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John Hussman: Yes, This is a Bubble


Parsad
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Mr. Hussman, an economist

 

Ok hold on a second

 

He got his PhD in Economics from Stanford.

I was more making fun of economists there :)

 

But looking at multiples:

http://www.multpl.com/

 

It does not look that bad?

 

It seems to me that we will see a tech boom in the next 20-30 years. Number of people doing research and access to information is at levels never seen before. This is like a exponentially growing colony of bacteria. You have some guy in Mongolia who learned math and physics by himself, and was invited to study in the US, all through the internet. Population is now much larger then 50-100 years ago. And the number of people that is educating themselves is much much greater with more funding access to various kinds of research. I think the next 50 years will make the last 100 look pale in comparison.

 

Basicly science is a numbers game, and the odds of innovation have massively improved over the last 100 years. There is a lot less ignorance, and some curious genius can now educate him (or her) self through the internet, and get in touch with the latest information and other smart people out there.

 

We could do a lot more in terms of improving education though.

 

And it seems this would all be good for the economy?

 

edit:

 

As for Shiller's PE, what about globalization? We now have China and other countries with fast growing middle classes. You did not have that 10 years ago. That could explain Shiller's PE being high. When it comes to regular PE ratio it does not look that high.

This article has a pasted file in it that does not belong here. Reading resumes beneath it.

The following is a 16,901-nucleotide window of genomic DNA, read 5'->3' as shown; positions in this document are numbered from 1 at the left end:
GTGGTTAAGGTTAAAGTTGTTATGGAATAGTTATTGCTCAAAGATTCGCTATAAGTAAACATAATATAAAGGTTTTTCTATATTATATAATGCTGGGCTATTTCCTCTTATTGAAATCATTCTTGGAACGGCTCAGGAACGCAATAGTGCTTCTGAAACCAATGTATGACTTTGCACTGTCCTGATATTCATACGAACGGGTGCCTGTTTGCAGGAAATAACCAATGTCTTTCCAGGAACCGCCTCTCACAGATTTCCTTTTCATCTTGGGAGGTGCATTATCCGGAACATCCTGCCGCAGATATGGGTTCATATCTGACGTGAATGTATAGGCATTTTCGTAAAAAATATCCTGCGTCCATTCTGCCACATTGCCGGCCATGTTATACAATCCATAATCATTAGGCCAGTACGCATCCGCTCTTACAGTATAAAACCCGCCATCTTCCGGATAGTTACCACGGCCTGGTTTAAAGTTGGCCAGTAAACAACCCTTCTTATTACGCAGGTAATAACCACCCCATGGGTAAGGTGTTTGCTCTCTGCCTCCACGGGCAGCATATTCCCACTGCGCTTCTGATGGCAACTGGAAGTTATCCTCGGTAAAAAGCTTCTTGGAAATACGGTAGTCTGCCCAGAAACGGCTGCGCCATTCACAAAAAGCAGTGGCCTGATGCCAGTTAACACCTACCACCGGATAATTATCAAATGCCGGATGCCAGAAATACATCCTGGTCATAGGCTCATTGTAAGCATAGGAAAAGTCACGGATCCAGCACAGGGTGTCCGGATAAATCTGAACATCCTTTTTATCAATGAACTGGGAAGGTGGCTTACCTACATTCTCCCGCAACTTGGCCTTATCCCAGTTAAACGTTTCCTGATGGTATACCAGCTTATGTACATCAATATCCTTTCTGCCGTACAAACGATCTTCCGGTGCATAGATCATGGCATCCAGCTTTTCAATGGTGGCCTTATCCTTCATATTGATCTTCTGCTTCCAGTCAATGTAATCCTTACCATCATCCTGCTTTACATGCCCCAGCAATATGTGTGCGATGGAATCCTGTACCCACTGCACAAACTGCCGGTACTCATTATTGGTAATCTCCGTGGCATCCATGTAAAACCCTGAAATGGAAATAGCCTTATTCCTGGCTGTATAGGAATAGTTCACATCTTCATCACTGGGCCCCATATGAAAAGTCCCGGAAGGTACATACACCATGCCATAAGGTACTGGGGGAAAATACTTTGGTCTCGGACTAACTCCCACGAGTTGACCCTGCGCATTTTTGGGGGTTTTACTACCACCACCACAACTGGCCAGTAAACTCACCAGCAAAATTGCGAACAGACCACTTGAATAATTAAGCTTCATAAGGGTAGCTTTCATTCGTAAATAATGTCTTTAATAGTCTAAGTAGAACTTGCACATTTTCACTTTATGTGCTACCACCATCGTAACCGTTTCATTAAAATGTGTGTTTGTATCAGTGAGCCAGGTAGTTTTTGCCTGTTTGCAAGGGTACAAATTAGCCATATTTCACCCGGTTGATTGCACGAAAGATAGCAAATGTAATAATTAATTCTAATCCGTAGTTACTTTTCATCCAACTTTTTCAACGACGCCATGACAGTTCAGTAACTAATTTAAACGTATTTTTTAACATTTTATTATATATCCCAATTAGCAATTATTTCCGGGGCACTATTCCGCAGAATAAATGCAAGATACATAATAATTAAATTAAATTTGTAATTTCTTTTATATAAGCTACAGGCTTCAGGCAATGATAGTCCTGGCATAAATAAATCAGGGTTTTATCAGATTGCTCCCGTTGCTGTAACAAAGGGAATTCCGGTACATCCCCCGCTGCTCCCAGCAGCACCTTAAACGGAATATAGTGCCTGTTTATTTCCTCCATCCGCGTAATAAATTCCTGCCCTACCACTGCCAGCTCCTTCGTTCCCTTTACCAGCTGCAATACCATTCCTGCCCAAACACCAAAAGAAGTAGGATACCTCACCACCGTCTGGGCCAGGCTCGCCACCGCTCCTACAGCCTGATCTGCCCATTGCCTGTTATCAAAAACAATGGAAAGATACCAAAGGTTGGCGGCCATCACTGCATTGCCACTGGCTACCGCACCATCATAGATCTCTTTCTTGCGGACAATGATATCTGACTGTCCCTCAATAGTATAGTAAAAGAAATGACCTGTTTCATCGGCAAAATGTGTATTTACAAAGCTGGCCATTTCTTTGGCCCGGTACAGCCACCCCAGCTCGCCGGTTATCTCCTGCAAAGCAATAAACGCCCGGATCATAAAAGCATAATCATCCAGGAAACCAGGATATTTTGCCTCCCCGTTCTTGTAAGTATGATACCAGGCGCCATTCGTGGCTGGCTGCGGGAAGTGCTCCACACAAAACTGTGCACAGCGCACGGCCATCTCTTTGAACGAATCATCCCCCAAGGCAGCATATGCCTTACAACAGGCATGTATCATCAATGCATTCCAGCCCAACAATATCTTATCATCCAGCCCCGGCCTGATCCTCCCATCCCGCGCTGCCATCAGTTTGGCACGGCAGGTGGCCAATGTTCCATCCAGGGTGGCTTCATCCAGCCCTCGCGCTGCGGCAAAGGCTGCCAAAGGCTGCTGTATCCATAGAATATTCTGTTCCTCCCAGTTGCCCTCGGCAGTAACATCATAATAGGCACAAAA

http://www.economist.com/node/13063298

Look at graphs.

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Just talking his book, look at his returns!

 

Up until 2009/2010 or so his returns were awesome.

 

From inception to Feb of 2009, a $10,000 investment would have been $20,557 in his fund vs $5801 for the S&P 500. 

 

Granted that was the bottom of the market, but let's look at 2007:

 

His fund Dec 2007: $21,805 vs $11,332.

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Mr. Hussman, an economist

 

Ok hold on a second

 

He got his PhD in Economics from Stanford.

 

And he's been bearish for 5 years, right?

 

Anyone can feel free to correct me here, but I believe he started to put his hedges back on in 2010.

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I like his comments and his reasoning is sound and makes sense.

 

Nevertheless, he has badly underperformed the last 5 years.

 

Fascinating that he manages to hold on to that much money. He certainly runs a great business.

 

;)

 

His AUM has gotten crushed. According to Morningstar, he had $8.7 billion under management...now it's $1.9 billion.

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I sincerely feel bad for him. Something has to be off with his thought process to go this long fighting one of the greatest bull markets in history. Markets just are not that inefficient to be wrong for this long. And his obsession with pinning everything on the Fed is bizarre!! The ECB balance sheet has contracted significantly yet the European market has done fantastic. The BOJ balance sheet has exploded, and the market hasn't budged in a year.

 

Bottom line - he needs help. I was a bear, and I sought help and figured it out. I wish he would do the same. 

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I think I'm just the opposite of you, bmi haha. I was a pretty hardcore bull up until this year or so. I think it could last a bit longer but I've been slowly paring down my equity exposure. Burry and Watsa both looked like they were crazy until they didn't.  I've made an assumption (we'll see if it plays out) that Hussman and Klarman (I follow Klarman more closely) would be right, but that they would be wrong for a while.  I think they'll be proven right eventually. I've started to position my portfolio to reflect that.